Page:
OMB says its newly announced open source policy will help federal agencies avoid duplicative custom software purchases and will promote innovation and collaboration across the government.
“By opening more of our code to the brightest minds inside and outside of government, we can enable them to work together to ensure that the code is reliable and effective in furthering our national objectives. And we can do all of this while remaining consistent with the federal government’s long-standing policy of technology neutrality, through which we seek to ensure that federal investments in IT are merit-based, improve the performance of our government, and create value for the American people,” said an announcement from U.S. CIO Tony Scott.
The policy, OMB memo M-16-21, requires new custom-developed source code developed specifically by or for the federal government to be made available for sharing and re-use across all agencies. It also includes a pilot program that will require agencies to release at least a portion of new custom-developed source code to the public.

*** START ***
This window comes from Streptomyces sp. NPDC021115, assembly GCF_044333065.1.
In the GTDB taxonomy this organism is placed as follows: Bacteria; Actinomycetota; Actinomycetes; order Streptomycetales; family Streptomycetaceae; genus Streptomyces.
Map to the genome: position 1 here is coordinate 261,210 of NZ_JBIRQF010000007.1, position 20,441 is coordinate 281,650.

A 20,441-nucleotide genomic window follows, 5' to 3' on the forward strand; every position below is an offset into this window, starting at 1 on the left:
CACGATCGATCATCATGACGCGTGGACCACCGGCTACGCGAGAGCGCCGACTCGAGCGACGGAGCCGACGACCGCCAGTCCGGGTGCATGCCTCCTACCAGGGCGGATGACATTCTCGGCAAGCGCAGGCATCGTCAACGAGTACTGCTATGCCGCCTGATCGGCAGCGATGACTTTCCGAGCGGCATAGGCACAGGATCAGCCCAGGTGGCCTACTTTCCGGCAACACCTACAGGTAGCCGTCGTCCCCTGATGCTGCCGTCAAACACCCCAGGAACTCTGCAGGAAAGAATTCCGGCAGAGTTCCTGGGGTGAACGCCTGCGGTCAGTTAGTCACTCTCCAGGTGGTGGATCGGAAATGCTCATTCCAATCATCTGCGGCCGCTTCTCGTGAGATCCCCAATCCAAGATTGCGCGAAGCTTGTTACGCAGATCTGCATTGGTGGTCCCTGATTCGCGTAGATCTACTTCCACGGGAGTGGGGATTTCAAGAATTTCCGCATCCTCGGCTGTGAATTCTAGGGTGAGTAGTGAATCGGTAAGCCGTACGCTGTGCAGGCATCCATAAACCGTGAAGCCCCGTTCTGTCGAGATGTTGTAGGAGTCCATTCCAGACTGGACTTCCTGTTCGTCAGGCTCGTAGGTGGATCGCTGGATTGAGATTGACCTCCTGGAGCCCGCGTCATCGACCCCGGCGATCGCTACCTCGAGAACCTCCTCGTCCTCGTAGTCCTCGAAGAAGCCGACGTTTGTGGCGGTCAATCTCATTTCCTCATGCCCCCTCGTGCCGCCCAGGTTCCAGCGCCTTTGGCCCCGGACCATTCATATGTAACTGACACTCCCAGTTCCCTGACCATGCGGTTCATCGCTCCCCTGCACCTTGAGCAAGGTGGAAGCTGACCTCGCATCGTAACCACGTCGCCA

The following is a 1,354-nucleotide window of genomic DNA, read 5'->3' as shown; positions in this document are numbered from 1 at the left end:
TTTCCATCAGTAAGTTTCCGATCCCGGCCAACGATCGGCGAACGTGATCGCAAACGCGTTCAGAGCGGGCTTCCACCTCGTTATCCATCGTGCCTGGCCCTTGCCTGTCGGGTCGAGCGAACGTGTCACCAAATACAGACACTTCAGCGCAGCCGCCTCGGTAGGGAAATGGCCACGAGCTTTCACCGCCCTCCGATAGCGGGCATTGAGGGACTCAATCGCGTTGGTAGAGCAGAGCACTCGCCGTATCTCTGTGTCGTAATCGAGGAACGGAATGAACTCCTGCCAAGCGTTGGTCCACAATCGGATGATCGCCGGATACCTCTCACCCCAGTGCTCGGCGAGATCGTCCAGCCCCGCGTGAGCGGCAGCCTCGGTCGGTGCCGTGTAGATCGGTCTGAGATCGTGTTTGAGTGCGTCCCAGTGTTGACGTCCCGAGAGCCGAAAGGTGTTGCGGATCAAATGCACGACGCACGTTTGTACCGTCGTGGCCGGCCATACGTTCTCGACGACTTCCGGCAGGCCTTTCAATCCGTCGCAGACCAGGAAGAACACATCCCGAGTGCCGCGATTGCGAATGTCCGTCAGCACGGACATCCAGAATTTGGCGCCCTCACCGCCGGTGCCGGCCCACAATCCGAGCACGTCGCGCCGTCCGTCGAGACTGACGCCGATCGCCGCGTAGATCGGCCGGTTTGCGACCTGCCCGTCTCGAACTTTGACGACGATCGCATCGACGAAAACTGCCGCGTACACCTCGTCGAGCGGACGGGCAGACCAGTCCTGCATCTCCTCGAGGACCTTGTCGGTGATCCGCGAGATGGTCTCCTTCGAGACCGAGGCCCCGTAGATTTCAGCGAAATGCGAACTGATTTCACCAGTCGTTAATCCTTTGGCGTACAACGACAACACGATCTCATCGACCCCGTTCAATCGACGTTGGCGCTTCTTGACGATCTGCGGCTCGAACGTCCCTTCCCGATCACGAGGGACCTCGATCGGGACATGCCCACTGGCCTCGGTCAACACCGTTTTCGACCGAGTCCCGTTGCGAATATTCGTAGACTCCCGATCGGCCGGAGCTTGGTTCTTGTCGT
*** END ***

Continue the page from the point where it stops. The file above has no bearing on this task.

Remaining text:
Scott noted that the policy builds on pre-existing initiatives that for example allow viewing of the source code for the White House online petition platform, and of the vets.gov and data.gov sites.
“As agencies across the federal government take steps to improve access to their source code, the amount of available federal open source software will grow. In the coming months, we will launch a new website, code.gov, so that our nation can continue to unlock the tremendous potential of the federal government’s software,” Scott said.